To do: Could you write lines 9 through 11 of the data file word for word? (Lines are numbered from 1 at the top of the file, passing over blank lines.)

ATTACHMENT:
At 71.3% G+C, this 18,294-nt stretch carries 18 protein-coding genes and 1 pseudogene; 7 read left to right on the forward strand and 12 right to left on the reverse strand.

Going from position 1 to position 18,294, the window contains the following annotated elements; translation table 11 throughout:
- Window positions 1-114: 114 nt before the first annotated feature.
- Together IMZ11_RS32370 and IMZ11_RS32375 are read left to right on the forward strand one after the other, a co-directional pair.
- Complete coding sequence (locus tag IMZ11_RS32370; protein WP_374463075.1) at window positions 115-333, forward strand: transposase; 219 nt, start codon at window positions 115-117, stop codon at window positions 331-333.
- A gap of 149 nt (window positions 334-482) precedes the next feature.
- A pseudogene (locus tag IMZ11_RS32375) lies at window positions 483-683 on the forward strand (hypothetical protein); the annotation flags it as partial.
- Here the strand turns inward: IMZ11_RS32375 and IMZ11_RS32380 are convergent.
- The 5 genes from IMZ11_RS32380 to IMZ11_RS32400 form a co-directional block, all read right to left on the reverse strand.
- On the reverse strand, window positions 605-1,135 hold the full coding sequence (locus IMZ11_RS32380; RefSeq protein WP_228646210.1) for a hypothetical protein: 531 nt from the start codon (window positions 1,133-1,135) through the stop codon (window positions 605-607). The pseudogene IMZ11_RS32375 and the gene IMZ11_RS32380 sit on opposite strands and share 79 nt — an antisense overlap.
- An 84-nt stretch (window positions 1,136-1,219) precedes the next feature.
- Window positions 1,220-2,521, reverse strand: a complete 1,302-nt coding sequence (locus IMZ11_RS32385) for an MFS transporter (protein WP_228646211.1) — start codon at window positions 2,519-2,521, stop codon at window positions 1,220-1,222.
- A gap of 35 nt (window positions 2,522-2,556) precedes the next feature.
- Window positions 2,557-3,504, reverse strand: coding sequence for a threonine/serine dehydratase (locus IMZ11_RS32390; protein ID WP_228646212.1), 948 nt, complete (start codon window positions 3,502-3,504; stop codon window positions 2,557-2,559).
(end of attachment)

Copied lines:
- The 5 genes from IMZ11_RS32380 to IMZ11_RS32400 form a co-directional block, all read right to left on the reverse strand.
- On the reverse strand, window positions 605-1,135 hold the full coding sequence (locus IMZ11_RS32380; RefSeq protein WP_228646210.1) for a hypothetical protein: 531 nt from the start codon (window positions 1,133-1,135) through the stop codon (window positions 605-607). The pseudogene IMZ11_RS32375 and the gene IMZ11_RS32380 sit on opposite strands and share 79 nt — an antisense overlap.
- An 84-nt stretch (window positions 1,136-1,219) precedes the next feature.